Children who snore are damaging their ability to concentrate and study, research has found.
According to studies to be presented at the European Sleep Research Society congress this week, the interrupted sleep experienced by children with irregular night-time breathing could stunt their mental development.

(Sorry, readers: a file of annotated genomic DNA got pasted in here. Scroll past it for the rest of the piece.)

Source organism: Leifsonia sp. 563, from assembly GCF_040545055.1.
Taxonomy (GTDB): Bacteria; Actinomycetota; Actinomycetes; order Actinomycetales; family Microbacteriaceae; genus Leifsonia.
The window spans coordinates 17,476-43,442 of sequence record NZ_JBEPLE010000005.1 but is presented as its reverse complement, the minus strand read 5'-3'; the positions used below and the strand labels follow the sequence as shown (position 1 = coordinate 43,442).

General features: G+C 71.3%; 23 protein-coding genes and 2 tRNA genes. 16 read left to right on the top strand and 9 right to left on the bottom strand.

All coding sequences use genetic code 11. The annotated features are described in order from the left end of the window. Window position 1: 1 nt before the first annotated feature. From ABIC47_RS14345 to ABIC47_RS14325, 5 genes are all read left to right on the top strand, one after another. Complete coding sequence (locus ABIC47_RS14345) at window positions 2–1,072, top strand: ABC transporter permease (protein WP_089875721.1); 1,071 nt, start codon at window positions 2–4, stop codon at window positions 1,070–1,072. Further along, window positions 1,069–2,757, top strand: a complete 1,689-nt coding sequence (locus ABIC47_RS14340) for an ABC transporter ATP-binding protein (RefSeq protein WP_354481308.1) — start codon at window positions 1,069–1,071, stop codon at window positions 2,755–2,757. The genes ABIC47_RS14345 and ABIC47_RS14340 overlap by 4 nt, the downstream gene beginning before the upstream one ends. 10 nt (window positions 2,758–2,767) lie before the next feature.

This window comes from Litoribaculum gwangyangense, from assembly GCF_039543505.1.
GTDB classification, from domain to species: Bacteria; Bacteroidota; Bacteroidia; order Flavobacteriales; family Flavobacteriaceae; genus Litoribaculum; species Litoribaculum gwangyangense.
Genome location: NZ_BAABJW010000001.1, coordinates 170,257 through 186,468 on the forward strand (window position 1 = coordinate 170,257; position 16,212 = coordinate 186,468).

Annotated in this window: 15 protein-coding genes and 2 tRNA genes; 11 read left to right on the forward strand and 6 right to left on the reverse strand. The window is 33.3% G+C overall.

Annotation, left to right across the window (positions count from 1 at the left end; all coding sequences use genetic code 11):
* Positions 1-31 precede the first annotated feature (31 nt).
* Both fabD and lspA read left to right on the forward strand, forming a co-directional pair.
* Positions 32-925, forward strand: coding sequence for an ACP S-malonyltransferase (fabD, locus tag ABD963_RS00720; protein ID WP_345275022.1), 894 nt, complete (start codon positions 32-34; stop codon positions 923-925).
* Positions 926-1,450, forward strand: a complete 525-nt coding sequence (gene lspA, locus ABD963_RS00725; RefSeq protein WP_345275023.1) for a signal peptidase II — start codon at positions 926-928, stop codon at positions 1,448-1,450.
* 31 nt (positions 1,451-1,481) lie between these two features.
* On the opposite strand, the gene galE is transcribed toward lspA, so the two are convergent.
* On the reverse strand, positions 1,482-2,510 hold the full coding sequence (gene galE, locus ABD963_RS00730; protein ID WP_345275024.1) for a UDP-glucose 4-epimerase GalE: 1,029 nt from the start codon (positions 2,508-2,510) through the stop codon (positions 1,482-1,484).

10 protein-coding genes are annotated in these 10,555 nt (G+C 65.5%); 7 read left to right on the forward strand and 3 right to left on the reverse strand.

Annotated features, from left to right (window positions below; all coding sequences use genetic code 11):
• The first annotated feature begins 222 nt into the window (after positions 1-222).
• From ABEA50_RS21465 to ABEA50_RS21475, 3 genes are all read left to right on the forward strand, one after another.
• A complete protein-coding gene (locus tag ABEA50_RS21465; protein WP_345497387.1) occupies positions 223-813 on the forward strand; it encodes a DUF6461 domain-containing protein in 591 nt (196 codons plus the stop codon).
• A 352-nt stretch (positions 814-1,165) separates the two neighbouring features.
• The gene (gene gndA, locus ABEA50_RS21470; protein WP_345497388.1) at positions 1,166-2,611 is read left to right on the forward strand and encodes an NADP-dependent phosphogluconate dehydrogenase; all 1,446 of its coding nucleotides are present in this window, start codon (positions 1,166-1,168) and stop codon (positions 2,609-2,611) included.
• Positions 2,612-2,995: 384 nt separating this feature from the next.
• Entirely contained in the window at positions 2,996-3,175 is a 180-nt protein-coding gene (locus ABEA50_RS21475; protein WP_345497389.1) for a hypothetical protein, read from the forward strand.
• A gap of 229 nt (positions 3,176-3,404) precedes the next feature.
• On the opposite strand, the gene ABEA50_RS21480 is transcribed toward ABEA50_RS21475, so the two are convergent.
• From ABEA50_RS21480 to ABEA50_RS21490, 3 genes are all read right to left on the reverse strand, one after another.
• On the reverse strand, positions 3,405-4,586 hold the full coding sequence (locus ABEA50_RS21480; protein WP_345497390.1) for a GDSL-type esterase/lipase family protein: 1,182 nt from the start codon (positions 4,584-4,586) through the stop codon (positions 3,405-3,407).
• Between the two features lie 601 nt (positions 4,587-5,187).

Scientists at Southampton University compared the attention spans and brain activity of children who had problems with snoring with those who did not. The sample of 66 three- to seven-year-olds who were waiting for a tonsillectomy because of their snoring – and had interrupted sleep – all had shorter attention spans, reduced energy, decreased mental flexibility and poorer language skills than the unaffected children. "We found that children with sleep disorders had more problems with the tasks, but their ability to do the same tasks improved following a tonsillectomy," said Dr Catherine Hill, the paediatric neuroscientist conducting the study.